Brussels, officially the Brussels-Capital Region, is a region of Belgium comprising 19 municipalities, including the City of Brussels, which is the capital of Belgium. The Brussels-Capital Region is located in the central portion of the country and is a part of both the French Community of Belgium and the Flemish Community, but is separate from the Flemish Region and the Walloon Region. Brussels is the most densely populated and the richest region in Belgium in terms of GDP per capita. It covers 161 km2 (62 sq mi), a relatively small area compared to the two other regions, and has a population of 1.2 million. The metropolitan area of Brussels counts over 2.1 million people, which makes it the largest in Belgium. It is also part of a large conurbation extending towards Ghent, Antwerp, Leuven and Walloon Brabant, home to over 5 million people.

BBC Look North is the BBC's regional television news service for West, South and North Yorkshire and northern parts of Nottinghamshire and Derbyshire. The service is produced and broadcast from the BBC Broadcasting Centre at St. Peter's Square in Leeds with district newsrooms based in Bradford, Sheffield and York.

Raworth moved to national television in 1997, to co-present the BBC's Breakfast News programme on BBC One, initially with Justin Webb, and in later years, with John Nicolson. [1]

<i>Breakfast News</i> television series

Breakfast News was a breakfast news programme which first aired on BBC1 on 2 October 1989. The programme was previously known as Breakfast Time. It was planned to launch on 18 September 1989 but was held back due to technical issues with its new studio.

Justin Webb British newsreader

Justin Oliver Webb is a British journalist who has worked for the BBC since 1984. He is a former BBC North America Editor and the main co-presenter of BBC One's Breakfast News programme. Since August 2009, he has co-presented the Today programme on BBC Radio 4, and also regularly writes for the Radio Times.

Raworth then joined the BBC's early morning news programme Breakfast at its launch in 2000, which she presented alongside Jeremy Bowen [6] and in later years, Dermot Murnaghan, on Monday–Thursdays, and sometimes with regular relief presenters such as Bill Turnbull and Michael Peschardt. She then moved to the BBC Six O'Clock News in January 2003 which she presented alongside George Alagiah; she was a presenter on this bulletin until October 2005 when she went on maternity leave, and was replaced by Natasha Kaplinsky. In March 2006 Raworth was named as the main presenter of the BBC News at One, replacing Anna Ford on Monday-Thursdays. She took up the position in June 2006 after returning from maternity leave. She also can occasionally be seen presenting relief shifts on the rolling news channel BBC News Channel.

<i>BBC Breakfast</i> television series

BBC Breakfast is a British Breakfast television programme on BBC One and BBC News channels. The simulcast is presented live, originally from the BBC Television Centre before moving to MediaCityUK in 2012. The programme contains a mixture of news, sport, weather, business, and feature items and is broadcast seven days a week, every week of the year, including weekends and public holidays.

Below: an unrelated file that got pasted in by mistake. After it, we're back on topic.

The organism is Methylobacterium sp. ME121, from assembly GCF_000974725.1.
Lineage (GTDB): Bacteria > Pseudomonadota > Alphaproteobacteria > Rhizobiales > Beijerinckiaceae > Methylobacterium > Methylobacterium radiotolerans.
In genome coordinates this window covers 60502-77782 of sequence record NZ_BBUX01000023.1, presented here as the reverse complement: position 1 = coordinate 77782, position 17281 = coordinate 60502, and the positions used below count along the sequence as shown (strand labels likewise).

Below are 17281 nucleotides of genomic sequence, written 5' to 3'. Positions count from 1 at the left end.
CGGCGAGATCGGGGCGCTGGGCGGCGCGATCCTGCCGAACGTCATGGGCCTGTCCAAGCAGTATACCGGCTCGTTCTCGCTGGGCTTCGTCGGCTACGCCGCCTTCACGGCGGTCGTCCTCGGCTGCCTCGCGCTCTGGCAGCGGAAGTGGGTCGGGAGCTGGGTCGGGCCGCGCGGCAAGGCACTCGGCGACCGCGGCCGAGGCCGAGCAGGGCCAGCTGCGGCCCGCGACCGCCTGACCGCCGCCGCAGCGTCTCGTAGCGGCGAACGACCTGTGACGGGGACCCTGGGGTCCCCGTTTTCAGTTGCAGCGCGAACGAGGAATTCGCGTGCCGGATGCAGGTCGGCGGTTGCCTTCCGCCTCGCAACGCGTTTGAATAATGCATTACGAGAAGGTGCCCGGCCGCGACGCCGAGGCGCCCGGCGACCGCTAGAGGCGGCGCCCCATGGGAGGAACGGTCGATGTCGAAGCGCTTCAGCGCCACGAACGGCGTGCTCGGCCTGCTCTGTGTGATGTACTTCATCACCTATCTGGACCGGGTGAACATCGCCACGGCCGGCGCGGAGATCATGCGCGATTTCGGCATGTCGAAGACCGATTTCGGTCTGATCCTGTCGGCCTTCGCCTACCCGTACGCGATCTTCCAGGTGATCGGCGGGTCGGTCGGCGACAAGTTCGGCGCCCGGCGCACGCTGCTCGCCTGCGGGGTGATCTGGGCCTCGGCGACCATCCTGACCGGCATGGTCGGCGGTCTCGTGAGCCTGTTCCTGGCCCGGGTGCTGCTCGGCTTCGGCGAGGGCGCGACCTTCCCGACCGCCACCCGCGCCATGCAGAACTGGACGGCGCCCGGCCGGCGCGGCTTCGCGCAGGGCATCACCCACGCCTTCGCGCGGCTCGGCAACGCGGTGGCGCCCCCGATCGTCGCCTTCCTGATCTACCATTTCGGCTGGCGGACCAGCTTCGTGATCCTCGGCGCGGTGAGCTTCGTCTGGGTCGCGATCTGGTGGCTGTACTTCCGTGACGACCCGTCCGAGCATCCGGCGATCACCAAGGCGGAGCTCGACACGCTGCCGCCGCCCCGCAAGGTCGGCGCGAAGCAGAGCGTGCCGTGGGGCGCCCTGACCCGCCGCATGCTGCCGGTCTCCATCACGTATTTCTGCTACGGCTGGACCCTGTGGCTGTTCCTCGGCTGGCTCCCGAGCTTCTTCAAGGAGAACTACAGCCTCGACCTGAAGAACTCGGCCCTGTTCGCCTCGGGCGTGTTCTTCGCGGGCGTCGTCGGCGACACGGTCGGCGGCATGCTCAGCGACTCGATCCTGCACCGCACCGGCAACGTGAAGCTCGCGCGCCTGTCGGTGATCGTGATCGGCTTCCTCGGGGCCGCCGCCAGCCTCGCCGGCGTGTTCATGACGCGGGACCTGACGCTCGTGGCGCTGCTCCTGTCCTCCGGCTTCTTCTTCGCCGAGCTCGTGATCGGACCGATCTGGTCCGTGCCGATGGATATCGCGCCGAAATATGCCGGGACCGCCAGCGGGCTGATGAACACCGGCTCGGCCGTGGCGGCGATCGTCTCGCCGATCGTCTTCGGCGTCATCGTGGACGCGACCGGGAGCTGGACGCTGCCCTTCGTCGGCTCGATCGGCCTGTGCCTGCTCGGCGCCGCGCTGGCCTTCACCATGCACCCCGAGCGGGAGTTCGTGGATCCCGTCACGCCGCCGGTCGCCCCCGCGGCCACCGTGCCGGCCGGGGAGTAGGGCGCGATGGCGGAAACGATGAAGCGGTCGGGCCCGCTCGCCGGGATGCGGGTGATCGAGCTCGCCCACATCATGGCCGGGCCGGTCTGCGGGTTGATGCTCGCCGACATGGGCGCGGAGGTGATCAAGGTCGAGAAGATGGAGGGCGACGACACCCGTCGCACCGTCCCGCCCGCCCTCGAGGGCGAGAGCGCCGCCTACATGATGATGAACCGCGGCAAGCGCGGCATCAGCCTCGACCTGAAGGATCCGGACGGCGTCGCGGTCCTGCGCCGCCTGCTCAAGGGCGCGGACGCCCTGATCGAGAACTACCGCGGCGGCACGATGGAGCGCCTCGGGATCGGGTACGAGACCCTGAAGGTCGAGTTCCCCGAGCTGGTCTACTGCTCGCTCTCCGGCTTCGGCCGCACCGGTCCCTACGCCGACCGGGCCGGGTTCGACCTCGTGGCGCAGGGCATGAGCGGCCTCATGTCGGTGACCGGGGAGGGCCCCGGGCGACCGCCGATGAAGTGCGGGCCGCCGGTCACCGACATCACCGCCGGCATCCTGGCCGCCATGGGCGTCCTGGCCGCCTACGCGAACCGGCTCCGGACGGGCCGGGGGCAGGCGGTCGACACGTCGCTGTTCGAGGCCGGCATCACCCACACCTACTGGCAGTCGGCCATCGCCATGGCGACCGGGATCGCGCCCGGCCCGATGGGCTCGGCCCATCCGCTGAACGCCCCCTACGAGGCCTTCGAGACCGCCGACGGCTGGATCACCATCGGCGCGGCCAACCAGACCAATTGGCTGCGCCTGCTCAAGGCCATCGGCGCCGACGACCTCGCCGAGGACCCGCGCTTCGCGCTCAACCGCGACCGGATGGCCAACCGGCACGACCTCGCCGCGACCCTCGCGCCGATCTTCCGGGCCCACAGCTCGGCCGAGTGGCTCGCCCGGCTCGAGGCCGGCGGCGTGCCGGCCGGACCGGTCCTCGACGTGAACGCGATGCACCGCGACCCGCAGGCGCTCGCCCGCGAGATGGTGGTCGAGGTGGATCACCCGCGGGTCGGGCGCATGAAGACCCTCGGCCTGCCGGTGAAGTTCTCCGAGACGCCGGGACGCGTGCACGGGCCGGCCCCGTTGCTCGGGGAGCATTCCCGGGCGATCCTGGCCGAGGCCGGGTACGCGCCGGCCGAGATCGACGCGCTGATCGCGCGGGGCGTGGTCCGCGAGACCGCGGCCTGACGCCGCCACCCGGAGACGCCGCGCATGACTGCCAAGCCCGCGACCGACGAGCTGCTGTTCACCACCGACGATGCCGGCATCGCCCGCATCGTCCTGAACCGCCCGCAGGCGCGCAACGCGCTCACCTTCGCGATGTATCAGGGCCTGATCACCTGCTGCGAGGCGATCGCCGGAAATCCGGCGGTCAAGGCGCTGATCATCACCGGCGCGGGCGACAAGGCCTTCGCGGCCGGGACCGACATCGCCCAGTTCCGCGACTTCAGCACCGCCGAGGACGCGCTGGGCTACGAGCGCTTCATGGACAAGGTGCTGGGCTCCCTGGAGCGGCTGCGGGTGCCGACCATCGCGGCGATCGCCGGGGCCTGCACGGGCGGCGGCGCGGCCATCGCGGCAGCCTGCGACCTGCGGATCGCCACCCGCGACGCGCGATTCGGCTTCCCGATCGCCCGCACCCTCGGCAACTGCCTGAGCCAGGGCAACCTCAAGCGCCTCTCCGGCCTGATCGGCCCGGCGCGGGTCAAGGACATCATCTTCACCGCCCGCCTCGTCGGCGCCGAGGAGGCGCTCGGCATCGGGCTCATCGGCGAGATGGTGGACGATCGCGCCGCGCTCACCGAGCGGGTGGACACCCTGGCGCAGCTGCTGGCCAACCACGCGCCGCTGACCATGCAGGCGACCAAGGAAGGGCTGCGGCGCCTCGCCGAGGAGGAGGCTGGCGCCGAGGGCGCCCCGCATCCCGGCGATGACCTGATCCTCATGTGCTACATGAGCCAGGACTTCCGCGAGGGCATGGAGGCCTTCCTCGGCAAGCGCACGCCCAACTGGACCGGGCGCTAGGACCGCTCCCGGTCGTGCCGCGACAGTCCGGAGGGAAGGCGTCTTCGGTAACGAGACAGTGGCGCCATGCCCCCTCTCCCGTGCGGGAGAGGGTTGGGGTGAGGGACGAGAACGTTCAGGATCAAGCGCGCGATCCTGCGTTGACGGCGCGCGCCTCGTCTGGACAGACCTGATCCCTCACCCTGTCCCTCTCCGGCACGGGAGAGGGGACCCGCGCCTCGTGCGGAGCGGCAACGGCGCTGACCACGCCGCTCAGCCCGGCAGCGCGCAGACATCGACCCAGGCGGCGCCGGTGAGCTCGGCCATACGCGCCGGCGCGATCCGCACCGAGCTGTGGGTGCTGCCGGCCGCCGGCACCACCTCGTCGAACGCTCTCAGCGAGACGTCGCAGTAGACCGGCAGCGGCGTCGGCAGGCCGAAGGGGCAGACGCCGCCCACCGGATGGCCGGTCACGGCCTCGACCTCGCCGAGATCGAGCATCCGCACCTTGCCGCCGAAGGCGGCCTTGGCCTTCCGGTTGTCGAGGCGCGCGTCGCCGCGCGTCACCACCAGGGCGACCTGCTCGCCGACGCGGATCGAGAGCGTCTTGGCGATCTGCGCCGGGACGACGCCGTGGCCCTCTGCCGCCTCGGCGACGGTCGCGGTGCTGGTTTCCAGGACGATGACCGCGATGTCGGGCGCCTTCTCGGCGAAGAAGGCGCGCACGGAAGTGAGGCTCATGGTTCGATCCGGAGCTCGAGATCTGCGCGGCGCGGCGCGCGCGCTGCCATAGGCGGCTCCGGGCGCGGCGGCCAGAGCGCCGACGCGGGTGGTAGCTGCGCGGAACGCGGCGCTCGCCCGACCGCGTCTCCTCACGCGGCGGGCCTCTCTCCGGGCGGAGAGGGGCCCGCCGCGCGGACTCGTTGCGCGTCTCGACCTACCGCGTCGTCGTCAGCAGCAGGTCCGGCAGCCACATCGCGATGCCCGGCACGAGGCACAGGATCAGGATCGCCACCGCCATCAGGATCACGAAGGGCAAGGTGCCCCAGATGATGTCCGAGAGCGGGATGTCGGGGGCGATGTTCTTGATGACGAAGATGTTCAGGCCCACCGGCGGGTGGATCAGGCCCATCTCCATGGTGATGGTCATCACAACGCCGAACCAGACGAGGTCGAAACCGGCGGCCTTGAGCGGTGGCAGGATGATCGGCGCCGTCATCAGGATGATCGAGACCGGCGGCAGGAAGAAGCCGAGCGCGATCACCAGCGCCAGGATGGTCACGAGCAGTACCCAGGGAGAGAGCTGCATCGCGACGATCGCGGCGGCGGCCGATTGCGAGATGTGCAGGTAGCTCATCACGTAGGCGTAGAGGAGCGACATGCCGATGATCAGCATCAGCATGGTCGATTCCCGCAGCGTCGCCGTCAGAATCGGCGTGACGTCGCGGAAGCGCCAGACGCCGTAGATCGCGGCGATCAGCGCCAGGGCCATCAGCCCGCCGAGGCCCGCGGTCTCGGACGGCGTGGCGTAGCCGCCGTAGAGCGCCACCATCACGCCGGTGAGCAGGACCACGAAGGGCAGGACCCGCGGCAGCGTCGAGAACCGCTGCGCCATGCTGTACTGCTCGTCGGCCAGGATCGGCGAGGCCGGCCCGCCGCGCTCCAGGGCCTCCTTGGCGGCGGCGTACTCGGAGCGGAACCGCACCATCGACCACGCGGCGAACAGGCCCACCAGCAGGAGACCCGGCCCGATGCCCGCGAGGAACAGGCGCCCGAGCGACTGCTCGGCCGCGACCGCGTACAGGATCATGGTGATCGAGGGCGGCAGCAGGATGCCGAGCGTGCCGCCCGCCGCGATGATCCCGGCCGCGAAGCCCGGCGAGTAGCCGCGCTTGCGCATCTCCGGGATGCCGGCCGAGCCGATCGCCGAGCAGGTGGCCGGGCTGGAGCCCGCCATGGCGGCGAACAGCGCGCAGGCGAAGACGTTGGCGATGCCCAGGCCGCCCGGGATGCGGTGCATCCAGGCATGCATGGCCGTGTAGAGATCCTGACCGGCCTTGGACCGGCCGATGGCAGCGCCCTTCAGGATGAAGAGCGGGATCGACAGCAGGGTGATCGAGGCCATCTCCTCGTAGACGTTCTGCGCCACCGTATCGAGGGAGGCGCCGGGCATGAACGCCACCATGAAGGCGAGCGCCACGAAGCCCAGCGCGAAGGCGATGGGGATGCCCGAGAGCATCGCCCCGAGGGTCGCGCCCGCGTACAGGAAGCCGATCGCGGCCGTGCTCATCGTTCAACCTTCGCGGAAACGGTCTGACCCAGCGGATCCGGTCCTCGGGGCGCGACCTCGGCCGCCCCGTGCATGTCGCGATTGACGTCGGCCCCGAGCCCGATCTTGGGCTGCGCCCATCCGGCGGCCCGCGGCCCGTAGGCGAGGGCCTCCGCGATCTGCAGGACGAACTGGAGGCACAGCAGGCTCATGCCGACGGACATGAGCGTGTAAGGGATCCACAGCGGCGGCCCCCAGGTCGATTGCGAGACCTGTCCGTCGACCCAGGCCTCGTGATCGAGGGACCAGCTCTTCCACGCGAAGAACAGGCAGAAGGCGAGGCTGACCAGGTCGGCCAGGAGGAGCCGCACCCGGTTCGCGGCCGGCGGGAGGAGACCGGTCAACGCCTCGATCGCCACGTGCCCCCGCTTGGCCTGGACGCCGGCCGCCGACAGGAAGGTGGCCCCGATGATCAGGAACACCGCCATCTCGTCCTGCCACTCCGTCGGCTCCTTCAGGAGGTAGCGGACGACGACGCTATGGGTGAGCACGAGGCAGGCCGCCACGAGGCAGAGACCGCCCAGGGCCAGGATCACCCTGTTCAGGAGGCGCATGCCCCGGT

Jeremy Bowen British journalist and television presenter

Jeremy Francis John Bowen is a Welsh journalist and television presenter. He was the BBC's Middle East correspondent based in Jerusalem between 1995 and 2000, and has been its Middle East Editor since 2005.

Dermot John Murnaghan is a British broadcaster. A presenter for Sky News, he was a news presenter at CNBC Europe, Independent Television News and BBC News. He has presented news programmes in a variety of time slots since joining Sky News in 2007.

Raworth has presented several BBC specials, including coverage of the Queen's Golden Jubilee and Our Monarchy – the Next 50 Years, both alongside David Dimbleby. [1] In addition, she has appeared on Tomorrow's World and, in the early 2000s, entertainment programmes such as Dream Lives and the quiz show Judgemental.

In 2004, Raworth appeared on the BBC fashion show What Not to Wear , in which she was given a makeover by style advisors Trinny Woodall and Susannah Constantine. In 2006 she was part of the television coverage of the Children's Party at the Palace, an event to celebrate the Queen's 80th birthday. Along with Huw Edwards, she presented some fake news updates for the programme, which led to many complaints from viewers. [7] Raworth had a cameo role as a newsreader in the last series of the BBC comedy series My Hero .

At the end of the One O'Clock News on 31 January 2008, she announced that she would be leaving the programme until the summer, and confirmed Kate Silverton as presenting the bulletin during her absence. Raworth returned on 25 August 2008, after the birth of her third child, with the presentation of the Bank Holiday edition of the BBC News at One, BBC News at Six and BBC News at Ten. Raworth ran the Great North Run on 5 October 2008.

Since early 2009, Raworth has been the main relief presenter on the BBC News at Six and a regular relief presenter on the BBC News at Ten , often presenting when regular presenters Huw Edwards, Fiona Bruce and George Alagiah are not available. She has also appeared in place of Andrew Marr on The Andrew Marr Show , and presented on the BBC News Channel (formerly known as BBC News 24).